Marius Fossum, regional representative in Central Asia at the Norwegian Helsinki Committee, a human rights organization, regularly witnesses the protests in Almaty. He said that the protest mood has waned after Qandy Qantar.
“When Tokayev first ran for office in the summer of 2019, the public was emboldened in part by the ostensible power transformation, which partially explains why that election drew considerably more protesters to the streets. But of course that election was not preceded, like this one, by the national trauma that is January 2022,” Fossum told Vlast.
Wood agreed about the consequential effects of Qandy Qantar and told Vlast that Election Day was not the only moment of traditional public engagement that saw little presence on the streets.
“This year, the specter of Bloody January has hung over days that have been flashpoints for protest for years – not only during elections, but also for national holidays like Constitution Day,” Wood said.
Political protests had occurred repeatedly until early January and the trauma of Qandy Qantar could have had a negative effect on the people’s willingness to protest. Possibly, a presidential election was not going to be the turning point of public activism this year, Diana Kudaibergenova, assistant professor in Political Sociology at the University of Cambridge told Vlast.
Fossum added that the lack of protest on this occasion is not an indication that society is growing less political.
“It seems that a presidential election just won’t spark considerable engagement either way, although it certainly doesn’t exclude large displays of public protests in the near future,” Fossum said.
On their part, activists told Vlast that there have been several small-scale protest actions and that their work has continued even without a public display.
Not Crime, But Punishment
The space for political activism, meanwhile, is shrinking. This has to do with repressive tactics against political opponents and the co-optation of potential alternative figures. Stringent control and monitoring of activists' work, together with the sheer material costs associated with political activism, have hindered the movements’ ability to attract new members.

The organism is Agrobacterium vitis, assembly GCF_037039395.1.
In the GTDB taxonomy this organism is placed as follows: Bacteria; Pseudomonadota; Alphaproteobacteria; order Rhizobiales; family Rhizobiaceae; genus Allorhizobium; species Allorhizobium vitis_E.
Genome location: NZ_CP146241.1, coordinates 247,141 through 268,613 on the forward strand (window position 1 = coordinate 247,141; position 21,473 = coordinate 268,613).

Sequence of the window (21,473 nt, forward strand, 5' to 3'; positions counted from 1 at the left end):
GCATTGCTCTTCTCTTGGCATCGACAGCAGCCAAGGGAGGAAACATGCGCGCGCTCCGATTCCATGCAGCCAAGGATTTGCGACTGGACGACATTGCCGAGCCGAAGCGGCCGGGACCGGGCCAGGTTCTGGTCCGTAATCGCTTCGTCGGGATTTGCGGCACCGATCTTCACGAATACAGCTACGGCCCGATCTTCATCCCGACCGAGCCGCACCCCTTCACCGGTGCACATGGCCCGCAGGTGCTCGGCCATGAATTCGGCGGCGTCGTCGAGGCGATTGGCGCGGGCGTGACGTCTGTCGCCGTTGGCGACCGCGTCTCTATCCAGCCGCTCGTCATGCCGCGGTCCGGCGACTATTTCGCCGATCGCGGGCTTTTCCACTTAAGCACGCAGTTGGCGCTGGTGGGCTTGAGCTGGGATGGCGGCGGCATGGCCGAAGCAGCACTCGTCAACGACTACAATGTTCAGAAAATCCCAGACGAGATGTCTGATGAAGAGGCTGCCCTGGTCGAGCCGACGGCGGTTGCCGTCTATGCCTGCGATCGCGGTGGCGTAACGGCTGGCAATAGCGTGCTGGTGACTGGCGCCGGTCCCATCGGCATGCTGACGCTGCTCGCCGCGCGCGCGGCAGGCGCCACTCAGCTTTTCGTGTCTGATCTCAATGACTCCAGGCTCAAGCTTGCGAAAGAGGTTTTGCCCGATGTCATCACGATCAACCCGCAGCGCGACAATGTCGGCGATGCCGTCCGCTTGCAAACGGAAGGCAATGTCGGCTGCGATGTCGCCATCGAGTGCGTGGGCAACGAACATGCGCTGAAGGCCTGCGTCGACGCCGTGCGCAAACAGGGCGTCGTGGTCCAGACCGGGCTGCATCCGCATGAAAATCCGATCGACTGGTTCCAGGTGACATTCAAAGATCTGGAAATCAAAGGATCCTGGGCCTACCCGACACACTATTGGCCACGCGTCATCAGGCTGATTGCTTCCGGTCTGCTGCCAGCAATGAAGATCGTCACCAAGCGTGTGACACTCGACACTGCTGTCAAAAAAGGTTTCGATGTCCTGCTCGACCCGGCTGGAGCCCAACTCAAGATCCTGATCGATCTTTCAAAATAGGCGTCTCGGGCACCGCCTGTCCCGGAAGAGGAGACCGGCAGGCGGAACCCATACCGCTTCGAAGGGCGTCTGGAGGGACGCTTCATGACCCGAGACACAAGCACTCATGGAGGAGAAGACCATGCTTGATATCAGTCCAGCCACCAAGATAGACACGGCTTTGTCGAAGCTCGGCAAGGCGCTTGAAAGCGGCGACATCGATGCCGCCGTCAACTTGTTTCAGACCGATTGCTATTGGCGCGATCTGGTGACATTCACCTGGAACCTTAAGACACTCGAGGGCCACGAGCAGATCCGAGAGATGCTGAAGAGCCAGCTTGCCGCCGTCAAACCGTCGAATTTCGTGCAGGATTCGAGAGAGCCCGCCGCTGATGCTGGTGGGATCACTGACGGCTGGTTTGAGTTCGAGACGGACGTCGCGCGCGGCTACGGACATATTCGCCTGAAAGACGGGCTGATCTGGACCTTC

Since 2019 the government’s strategy has focused on suppressing any public display of dissent. Before and after the 2019 presidential elections, the protest sentiment was also visible in the numbers. Public rallies continued, and by the end of the year, for Independence Day, a larger-than-usual crowd gathered in Republic Square, which would later be the theater of the worst clashes during January 2022.
At its height, the COVID-19 pandemic seemed to slow down public gatherings, but some protests were still carried out in Almaty by different opposition groups.
Discontent, galvanized by the economic slowdown due to the pandemic and the sharp fall in oil prices, simmered below the surface, while the government said it eased the legislation on public gatherings. With a May 2020 law, groups no longer need to apply to obtain permission from the authorities to organize a public assembly, they only need to notify the local administration three-to-seven days in advance and wait for approval.